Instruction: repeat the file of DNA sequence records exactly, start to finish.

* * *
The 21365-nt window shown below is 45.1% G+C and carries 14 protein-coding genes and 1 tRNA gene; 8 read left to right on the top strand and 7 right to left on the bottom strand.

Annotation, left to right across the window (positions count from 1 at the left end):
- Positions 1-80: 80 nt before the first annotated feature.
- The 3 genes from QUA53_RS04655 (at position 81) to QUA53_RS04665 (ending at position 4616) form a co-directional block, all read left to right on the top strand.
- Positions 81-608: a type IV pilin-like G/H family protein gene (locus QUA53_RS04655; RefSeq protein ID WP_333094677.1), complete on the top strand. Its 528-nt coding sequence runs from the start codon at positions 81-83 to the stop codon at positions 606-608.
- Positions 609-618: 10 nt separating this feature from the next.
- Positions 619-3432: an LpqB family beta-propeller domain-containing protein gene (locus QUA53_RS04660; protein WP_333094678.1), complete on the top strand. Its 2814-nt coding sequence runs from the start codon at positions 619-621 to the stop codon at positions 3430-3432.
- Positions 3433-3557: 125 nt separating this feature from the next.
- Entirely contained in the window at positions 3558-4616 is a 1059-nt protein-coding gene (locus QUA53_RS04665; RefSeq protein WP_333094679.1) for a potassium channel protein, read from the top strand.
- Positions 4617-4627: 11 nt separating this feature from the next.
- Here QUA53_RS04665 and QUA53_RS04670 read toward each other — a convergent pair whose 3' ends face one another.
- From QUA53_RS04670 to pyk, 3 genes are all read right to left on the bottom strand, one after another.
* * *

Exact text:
The 21365-nt window shown below is 45.1% G+C and carries 14 protein-coding genes and 1 tRNA gene; 8 read left to right on the top strand and 7 right to left on the bottom strand.

Annotation, left to right across the window (positions count from 1 at the left end):
- Positions 1-80: 80 nt before the first annotated feature.
- The 3 genes from QUA53_RS04655 (at position 81) to QUA53_RS04665 (ending at position 4616) form a co-directional block, all read left to right on the top strand.
- Positions 81-608: a type IV pilin-like G/H family protein gene (locus QUA53_RS04655; RefSeq protein ID WP_333094677.1), complete on the top strand. Its 528-nt coding sequence runs from the start codon at positions 81-83 to the stop codon at positions 606-608.
- Positions 609-618: 10 nt separating this feature from the next.
- Positions 619-3432: an LpqB family beta-propeller domain-containing protein gene (locus QUA53_RS04660; protein WP_333094678.1), complete on the top strand. Its 2814-nt coding sequence runs from the start codon at positions 619-621 to the stop codon at positions 3430-3432.
- Positions 3433-3557: 125 nt separating this feature from the next.
- Entirely contained in the window at positions 3558-4616 is a 1059-nt protein-coding gene (locus QUA53_RS04665; RefSeq protein WP_333094679.1) for a potassium channel protein, read from the top strand.
- Positions 4617-4627: 11 nt separating this feature from the next.
- Here QUA53_RS04665 and QUA53_RS04670 read toward each other — a convergent pair whose 3' ends face one another.
- From QUA53_RS04670 to pyk, 3 genes are all read right to left on the bottom strand, one after another.